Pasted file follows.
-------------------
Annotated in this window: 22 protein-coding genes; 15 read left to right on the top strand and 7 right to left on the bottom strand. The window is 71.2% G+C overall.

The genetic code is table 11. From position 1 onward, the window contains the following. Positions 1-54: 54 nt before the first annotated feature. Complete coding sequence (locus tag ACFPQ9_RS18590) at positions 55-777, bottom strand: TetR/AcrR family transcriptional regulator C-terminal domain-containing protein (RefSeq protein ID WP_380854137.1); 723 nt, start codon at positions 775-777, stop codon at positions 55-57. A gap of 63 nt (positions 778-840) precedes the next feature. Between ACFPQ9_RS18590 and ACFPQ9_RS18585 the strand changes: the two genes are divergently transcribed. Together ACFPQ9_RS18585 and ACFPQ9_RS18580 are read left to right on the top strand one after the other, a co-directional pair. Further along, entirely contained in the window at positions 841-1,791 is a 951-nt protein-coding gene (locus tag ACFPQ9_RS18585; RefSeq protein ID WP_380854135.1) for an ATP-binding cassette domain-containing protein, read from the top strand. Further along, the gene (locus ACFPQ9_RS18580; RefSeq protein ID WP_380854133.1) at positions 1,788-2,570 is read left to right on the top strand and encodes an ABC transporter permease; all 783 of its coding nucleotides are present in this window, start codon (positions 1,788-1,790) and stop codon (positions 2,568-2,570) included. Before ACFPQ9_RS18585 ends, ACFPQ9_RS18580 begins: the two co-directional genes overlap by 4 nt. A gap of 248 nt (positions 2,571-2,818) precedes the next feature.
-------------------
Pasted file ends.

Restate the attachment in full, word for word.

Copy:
Annotated in this window: 22 protein-coding genes; 15 read left to right on the top strand and 7 right to left on the bottom strand. The window is 71.2% G+C overall.

The genetic code is table 11. From position 1 onward, the window contains the following. Positions 1-54: 54 nt before the first annotated feature. Complete coding sequence (locus tag ACFPQ9_RS18590) at positions 55-777, bottom strand: TetR/AcrR family transcriptional regulator C-terminal domain-containing protein (RefSeq protein ID WP_380854137.1); 723 nt, start codon at positions 775-777, stop codon at positions 55-57. A gap of 63 nt (positions 778-840) precedes the next feature. Between ACFPQ9_RS18590 and ACFPQ9_RS18585 the strand changes: the two genes are divergently transcribed. Together ACFPQ9_RS18585 and ACFPQ9_RS18580 are read left to right on the top strand one after the other, a co-directional pair. Further along, entirely contained in the window at positions 841-1,791 is a 951-nt protein-coding gene (locus tag ACFPQ9_RS18585; RefSeq protein ID WP_380854135.1) for an ATP-binding cassette domain-containing protein, read from the top strand. Further along, the gene (locus ACFPQ9_RS18580; RefSeq protein ID WP_380854133.1) at positions 1,788-2,570 is read left to right on the top strand and encodes an ABC transporter permease; all 783 of its coding nucleotides are present in this window, start codon (positions 1,788-1,790) and stop codon (positions 2,568-2,570) included. Before ACFPQ9_RS18585 ends, ACFPQ9_RS18580 begins: the two co-directional genes overlap by 4 nt. A gap of 248 nt (positions 2,571-2,818) precedes the next feature.